The Fabulous Sports Babe

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The Fabulous Sports Babe was a semi-fictional character who hosted various American sports radio broadcasts. The program, hosted by Tampa Bay area resident Nanci Donnellan, was syndicated across the United States on both ESPN Radio and ESPN2, from 1994 until 2001. She is noteworthy for being one of the few female broadcasters in sports radio, and was one of the first female sports radio call-in hosts in America.[1]

Broadcast history[edit]

She first appeared on the radio on WEEI, Boston and the eclectic, legendary WLOM on Cape Cod. In 1983 she joined Tampa Bay radio station WNSI (1380) and later on at WPLP (570) hosting her own sports show at night, The Nanci Donnellan Show. From 1991 to 1994, she was the weekday afternoon sports talk show host on KJR 950 AM in Seattle before joining ESPN Radio.

In 1994, ESPN Radio picked up Donnellan's show, and made The Fabulous Sports Babe the network's first nationally syndicated weekday programs (prior to this, ESPN Radio only operated on weekends). She also helped launch ESPN2, by having her show simulcast on the channel during the afternoon and late night. Her show was heard in more than 500 cities in the United States and Canada and over 35 countries around the world.

Donnellan left ESPN in 1997 amid acrimonious network response to her autobiography, joining ABC Radio Networks (at the time still independent of ESPN Radio even though both were still owned by The Walt Disney Company) for a brief time. She then waged a successful battle against breast cancer. Donnellan returned home to Tampa where she eventually signed on with the relatively new Sports Fan Radio Network that year. Donnellan used Tampa's WQYK-AM 1010's studios to produce her show when it was on the Sports Fan Radio Network. She was one of the cornerstones of the network's programming. However, in 2001, shortly before Super Bowl XXXV, Donnellan was fired due to the network's financial troubles (Sports Fan parent company Winstar eventually declared bankruptcy in 2003). As a result, the Sports Fan Network ceased operation. Donnellan's self-imposed hiatus would last four years as she recovered from breast cancer surgery and treatment, which in turn was followed by a double knee replacement, both byproducts of her then-morbid obesity (at the time, the 5-foot-2-inch tall Donnellan weighed over 300 pounds); Donnellan would later lose over half her body weight in an effort to restore her health. Donnellan had made enough money from her time at ESPN and her book advance to not have to work for several years.[1]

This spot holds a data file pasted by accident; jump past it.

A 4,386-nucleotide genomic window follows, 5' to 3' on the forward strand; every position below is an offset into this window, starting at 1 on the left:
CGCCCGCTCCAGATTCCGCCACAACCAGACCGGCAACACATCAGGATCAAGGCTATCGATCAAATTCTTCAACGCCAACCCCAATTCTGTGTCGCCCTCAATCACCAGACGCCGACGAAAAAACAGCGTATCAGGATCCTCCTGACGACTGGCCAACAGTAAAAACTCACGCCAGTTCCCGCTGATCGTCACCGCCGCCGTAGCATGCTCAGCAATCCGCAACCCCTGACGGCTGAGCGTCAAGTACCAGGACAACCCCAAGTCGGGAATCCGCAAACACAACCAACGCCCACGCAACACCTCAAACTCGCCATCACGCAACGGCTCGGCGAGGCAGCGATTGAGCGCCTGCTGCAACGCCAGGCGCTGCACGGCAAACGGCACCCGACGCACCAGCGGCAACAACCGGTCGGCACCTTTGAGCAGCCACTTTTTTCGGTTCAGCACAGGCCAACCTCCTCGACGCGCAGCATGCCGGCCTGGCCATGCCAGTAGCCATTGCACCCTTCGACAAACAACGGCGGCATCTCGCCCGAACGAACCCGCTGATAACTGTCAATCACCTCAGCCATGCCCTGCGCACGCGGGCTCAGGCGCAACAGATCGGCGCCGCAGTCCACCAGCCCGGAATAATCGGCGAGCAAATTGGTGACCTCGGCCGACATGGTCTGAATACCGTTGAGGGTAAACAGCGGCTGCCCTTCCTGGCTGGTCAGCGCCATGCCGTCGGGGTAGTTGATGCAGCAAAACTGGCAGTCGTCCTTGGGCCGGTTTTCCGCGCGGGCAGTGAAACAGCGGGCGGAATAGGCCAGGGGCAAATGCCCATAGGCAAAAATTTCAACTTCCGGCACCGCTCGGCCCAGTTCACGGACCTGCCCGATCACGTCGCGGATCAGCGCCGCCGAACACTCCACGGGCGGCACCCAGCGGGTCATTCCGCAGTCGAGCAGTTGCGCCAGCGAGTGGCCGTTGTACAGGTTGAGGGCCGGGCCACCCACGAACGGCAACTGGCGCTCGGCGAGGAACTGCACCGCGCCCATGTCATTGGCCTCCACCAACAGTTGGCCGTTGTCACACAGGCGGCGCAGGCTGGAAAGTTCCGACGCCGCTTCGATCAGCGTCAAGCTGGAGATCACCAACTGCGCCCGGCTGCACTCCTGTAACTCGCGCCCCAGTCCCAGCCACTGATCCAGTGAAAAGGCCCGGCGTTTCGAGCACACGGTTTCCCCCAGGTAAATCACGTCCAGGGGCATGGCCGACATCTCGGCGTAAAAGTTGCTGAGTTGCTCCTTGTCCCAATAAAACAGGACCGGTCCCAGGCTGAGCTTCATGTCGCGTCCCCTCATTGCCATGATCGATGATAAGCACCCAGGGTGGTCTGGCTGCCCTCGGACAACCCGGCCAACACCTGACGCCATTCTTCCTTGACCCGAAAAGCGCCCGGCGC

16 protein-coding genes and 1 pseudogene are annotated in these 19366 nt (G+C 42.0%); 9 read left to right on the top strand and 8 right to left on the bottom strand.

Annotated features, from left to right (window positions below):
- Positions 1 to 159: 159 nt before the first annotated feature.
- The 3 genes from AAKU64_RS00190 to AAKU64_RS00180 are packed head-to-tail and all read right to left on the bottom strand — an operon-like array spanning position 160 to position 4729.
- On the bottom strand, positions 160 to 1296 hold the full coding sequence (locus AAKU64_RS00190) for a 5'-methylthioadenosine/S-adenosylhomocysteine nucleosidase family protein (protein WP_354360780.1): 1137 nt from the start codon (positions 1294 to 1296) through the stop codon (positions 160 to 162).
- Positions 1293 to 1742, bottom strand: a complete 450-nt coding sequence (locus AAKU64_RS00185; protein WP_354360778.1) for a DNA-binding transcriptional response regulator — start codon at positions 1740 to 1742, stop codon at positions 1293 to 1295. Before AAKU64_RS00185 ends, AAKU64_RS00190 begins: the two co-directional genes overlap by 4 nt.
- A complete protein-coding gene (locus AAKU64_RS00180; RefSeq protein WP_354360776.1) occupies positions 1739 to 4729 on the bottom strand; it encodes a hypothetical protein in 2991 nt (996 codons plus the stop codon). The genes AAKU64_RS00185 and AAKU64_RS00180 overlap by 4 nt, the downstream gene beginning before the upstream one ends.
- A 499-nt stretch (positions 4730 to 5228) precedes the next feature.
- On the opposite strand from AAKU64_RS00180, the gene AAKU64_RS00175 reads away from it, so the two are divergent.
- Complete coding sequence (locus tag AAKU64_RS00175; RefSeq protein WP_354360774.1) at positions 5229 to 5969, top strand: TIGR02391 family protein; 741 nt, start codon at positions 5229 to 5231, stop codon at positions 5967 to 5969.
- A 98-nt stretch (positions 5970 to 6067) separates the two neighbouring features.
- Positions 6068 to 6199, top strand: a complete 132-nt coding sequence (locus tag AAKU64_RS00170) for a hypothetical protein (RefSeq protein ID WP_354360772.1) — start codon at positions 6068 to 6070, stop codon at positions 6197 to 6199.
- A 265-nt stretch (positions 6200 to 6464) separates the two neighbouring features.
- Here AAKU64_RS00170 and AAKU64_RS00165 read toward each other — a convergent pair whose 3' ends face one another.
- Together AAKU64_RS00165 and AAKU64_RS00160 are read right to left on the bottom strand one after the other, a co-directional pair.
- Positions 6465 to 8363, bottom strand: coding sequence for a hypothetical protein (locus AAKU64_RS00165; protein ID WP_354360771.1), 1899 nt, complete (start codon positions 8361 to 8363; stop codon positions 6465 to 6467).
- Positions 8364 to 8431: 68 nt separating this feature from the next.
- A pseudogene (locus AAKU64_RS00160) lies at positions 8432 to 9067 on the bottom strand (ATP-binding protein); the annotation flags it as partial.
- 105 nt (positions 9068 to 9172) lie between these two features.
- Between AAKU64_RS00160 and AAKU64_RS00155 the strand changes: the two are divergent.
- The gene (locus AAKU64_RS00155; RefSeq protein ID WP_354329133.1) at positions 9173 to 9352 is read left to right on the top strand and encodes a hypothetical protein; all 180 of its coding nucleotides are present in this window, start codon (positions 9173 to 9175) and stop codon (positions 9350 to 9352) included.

Return to broadcasting[edit]

The Babe returned to radio in 2006 and 2007, making special guest host appearances for on-air personalities in the Tampa Bay Sports Radio Market for WDAE and WHBO, KJR Seattle, WQAM Miami, WDFN Detroit and several fill in stops including several weeks at CBS Free FM in New York City. During her on air-on appearances The Babe returned to form and kept the conversations focused on sports and deferred any questions about her personal life by saying "I'm just hanging out, recovering from cancer." She still refers to callers who contact her on cell phones as "a rich guy on a cell phone."